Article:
Canine Demodectic Mange
Mange is a parasitic skin disease caused by microscopic mites. Some mites live just under the surface of the skin, while mites reside in the hair follicles. Although these mites share some similar characteristics, there are also important differences. It is important not to confuse the different types of mange because they all have different causes, treatments, and prognoses.
What causes demodectic mange?
Demodectic mange, sometimes just called “demodex”, is the most common form of mange in dogs. It is caused by the demodectic mange mite, a parasite which lives in the hair follicles of affected dogs. Under the microscope, this mite appears shaped like an alligator with eight legs. All dogs (and many humans) have a few of these mites on their skin. As long as the body’s immune system is functioning, these mites cause no harm.
Demodectic mange most often occurs when a dog has an immature immune system, allowing the mites to grow rapidly. Therefore, this disease occurs primarily in dogs less than 12-18 months of age. In most cases, as a dog matures, the immune system also matures. Adult dogs that have the disease usually have defective immune systems.
Does this mean that demodectic mange is NOT contagious?
Yes. Since the mite is found on virtually all dogs, exposure of a normal dog to one with demodectic mange does not transmit the disease.
Why doesn’t the immune system mature correctly in some dogs?
Development of the immune system is under genetic control. Thus, an affected dog usually comes from a litter containing other affected puppies. Owners of littermates should be put on the alert to watch for it. Because the disease is due to a genetic defect, affected dogs should not be bred. Also, parents of the affected dog should not be bred again.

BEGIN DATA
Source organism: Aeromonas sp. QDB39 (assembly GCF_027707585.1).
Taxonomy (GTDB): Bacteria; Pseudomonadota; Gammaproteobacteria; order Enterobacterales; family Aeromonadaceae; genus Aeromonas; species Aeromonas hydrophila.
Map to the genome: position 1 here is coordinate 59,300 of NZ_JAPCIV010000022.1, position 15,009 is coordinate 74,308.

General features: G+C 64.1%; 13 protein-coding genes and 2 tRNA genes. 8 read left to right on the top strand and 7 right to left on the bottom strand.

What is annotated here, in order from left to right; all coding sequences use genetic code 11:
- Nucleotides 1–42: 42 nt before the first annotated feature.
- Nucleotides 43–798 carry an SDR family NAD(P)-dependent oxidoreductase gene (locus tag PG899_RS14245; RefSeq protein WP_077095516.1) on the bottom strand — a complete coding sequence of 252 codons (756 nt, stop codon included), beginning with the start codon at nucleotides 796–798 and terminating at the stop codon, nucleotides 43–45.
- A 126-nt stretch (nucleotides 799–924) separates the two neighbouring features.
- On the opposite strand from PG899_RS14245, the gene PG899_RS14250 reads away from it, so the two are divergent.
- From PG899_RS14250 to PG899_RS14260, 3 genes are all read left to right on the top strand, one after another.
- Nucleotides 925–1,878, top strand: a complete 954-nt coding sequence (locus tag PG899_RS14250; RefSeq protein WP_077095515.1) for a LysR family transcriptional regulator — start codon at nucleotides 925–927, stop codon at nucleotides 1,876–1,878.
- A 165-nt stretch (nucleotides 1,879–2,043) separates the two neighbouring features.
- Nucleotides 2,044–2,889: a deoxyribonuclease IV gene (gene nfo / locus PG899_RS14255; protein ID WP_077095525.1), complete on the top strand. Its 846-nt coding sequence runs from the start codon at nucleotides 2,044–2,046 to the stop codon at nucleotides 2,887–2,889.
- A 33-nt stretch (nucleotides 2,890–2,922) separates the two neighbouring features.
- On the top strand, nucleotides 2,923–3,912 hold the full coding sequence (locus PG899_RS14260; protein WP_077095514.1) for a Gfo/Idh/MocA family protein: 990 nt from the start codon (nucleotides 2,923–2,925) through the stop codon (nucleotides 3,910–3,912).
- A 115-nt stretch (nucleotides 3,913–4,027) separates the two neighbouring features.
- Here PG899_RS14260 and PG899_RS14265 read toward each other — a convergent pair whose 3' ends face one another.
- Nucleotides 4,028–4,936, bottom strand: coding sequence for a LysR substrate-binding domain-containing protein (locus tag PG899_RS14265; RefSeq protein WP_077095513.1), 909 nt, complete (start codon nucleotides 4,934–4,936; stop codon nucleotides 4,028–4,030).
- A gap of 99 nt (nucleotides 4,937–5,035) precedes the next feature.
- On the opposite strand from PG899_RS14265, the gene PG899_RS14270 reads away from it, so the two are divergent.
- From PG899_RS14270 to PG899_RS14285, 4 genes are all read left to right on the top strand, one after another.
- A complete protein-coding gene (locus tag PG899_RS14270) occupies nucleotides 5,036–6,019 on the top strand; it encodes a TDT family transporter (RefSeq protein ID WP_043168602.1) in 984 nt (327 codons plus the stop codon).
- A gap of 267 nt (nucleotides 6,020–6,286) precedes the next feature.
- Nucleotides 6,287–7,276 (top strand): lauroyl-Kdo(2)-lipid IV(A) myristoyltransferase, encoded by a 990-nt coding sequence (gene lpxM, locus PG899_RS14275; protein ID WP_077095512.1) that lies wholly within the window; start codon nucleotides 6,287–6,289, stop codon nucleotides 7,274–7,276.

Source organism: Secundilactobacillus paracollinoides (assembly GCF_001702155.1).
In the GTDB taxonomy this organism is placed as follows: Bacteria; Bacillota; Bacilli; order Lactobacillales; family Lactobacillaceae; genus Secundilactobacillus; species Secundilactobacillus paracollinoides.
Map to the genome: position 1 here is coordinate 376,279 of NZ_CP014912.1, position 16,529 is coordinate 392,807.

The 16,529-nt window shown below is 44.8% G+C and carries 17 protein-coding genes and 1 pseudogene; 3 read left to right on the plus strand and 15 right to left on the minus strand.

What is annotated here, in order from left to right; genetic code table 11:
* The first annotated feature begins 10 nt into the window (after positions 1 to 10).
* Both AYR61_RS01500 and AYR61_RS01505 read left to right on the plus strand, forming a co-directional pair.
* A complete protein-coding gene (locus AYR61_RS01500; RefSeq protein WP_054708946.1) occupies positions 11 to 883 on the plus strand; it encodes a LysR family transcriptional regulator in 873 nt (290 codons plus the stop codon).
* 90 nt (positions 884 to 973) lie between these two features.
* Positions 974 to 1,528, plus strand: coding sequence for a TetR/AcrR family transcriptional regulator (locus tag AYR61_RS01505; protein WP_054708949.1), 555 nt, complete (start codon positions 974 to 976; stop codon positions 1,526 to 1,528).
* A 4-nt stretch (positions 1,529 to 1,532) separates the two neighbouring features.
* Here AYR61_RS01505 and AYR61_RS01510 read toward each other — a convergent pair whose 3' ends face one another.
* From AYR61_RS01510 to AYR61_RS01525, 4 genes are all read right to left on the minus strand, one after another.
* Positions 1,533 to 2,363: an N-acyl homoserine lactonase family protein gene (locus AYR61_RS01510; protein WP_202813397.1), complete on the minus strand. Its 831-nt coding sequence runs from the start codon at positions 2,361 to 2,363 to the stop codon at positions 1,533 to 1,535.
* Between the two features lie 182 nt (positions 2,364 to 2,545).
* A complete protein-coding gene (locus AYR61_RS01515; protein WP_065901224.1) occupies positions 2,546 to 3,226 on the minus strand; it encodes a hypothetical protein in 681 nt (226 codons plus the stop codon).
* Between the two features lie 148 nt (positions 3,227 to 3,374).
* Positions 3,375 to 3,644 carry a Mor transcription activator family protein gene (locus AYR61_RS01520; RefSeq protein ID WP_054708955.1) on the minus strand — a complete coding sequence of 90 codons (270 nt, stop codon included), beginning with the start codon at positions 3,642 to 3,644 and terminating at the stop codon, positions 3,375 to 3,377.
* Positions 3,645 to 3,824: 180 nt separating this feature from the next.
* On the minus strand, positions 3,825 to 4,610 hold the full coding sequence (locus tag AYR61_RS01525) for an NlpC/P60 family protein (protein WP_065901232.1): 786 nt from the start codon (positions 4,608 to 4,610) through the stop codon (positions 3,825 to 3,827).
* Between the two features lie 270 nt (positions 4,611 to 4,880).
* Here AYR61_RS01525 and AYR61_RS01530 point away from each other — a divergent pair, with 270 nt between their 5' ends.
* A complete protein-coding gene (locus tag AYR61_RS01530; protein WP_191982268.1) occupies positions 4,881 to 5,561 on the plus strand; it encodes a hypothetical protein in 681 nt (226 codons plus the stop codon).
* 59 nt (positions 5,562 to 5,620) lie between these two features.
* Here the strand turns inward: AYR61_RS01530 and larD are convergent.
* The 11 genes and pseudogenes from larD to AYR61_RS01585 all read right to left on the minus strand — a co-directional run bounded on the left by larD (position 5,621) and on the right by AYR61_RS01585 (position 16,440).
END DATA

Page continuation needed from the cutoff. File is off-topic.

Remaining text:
What does demodectic mange do to the dog?
Surprisingly, a dog with demodectic mange does not itch severely, even though it loses hair in patches. Areas of bare skin will be seen. The hair loss usually begins on the face, especially around the eyes. When there are only a few patches of hair loss, it is termed localized demodectic mange. If the disease spreads to many areas of the skin, it becomes generalized demodectic mange.
How is demodectic mange treated?
The localized form is usually treated with topical medication. The generalized form requires shampoo therapy and a special dip or oral medication. Shampooing with special cleansing shampoos helps to flush out the hair follicles prior to dipping. Dipping is described below. For dogs with generalized demodectic mange, secondary skin infections may represent a complicating factor requiring antibiotic therapy. Dogs with skin infections have very red, inflamed skin.
I heard that there is a drug that can be given orally for demodectic mange? Is that true?
Yes. Ivermectin is a drug that is used for prevention of heartworms. It is also used for certain parasites on cattle. The cattle preparation has been used orally for demodectic mange in dogs. In many dogs it is very successful and is less expensive to use than some of the newer topical products.
What is the prognosis for my dog?
Treatment of the localized form is generally successful. Treatment of the generalized form is also usually successful. However, if the immune system is defective, neither the mites nor the infection may respond to treatment.